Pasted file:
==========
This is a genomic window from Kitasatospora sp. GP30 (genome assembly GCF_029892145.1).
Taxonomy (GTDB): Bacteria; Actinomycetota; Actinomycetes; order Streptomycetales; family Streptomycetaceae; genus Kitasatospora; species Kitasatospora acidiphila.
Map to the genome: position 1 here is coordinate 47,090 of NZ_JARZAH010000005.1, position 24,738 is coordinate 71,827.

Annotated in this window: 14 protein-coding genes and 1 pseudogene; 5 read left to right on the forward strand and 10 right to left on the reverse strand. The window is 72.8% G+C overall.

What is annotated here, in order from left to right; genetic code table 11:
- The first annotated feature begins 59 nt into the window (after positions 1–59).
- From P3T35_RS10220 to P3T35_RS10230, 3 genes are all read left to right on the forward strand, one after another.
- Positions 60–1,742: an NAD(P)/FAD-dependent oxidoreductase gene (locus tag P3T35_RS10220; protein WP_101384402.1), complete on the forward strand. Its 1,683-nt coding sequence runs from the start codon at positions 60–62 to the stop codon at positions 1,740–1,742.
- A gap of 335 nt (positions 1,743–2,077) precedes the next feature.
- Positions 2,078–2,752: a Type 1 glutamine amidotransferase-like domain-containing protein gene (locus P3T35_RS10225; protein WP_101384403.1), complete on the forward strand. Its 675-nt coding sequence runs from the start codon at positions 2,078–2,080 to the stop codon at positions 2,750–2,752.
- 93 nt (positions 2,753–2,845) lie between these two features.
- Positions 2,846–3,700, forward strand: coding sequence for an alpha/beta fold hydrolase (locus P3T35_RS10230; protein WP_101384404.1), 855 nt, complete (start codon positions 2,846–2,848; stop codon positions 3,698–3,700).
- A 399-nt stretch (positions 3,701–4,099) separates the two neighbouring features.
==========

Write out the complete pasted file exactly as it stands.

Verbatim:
This is a genomic window from Kitasatospora sp. GP30 (genome assembly GCF_029892145.1).
Taxonomy (GTDB): Bacteria; Actinomycetota; Actinomycetes; order Streptomycetales; family Streptomycetaceae; genus Kitasatospora; species Kitasatospora acidiphila.
Map to the genome: position 1 here is coordinate 47,090 of NZ_JARZAH010000005.1, position 24,738 is coordinate 71,827.

Annotated in this window: 14 protein-coding genes and 1 pseudogene; 5 read left to right on the forward strand and 10 right to left on the reverse strand. The window is 72.8% G+C overall.

What is annotated here, in order from left to right; genetic code table 11:
- The first annotated feature begins 59 nt into the window (after positions 1–59).
- From P3T35_RS10220 to P3T35_RS10230, 3 genes are all read left to right on the forward strand, one after another.
- Positions 60–1,742: an NAD(P)/FAD-dependent oxidoreductase gene (locus tag P3T35_RS10220; protein WP_101384402.1), complete on the forward strand. Its 1,683-nt coding sequence runs from the start codon at positions 60–62 to the stop codon at positions 1,740–1,742.
- A gap of 335 nt (positions 1,743–2,077) precedes the next feature.
- Positions 2,078–2,752: a Type 1 glutamine amidotransferase-like domain-containing protein gene (locus P3T35_RS10225; protein WP_101384403.1), complete on the forward strand. Its 675-nt coding sequence runs from the start codon at positions 2,078–2,080 to the stop codon at positions 2,750–2,752.
- 93 nt (positions 2,753–2,845) lie between these two features.
- Positions 2,846–3,700, forward strand: coding sequence for an alpha/beta fold hydrolase (locus P3T35_RS10230; protein WP_101384404.1), 855 nt, complete (start codon positions 2,846–2,848; stop codon positions 3,698–3,700).
- A 399-nt stretch (positions 3,701–4,099) separates the two neighbouring features.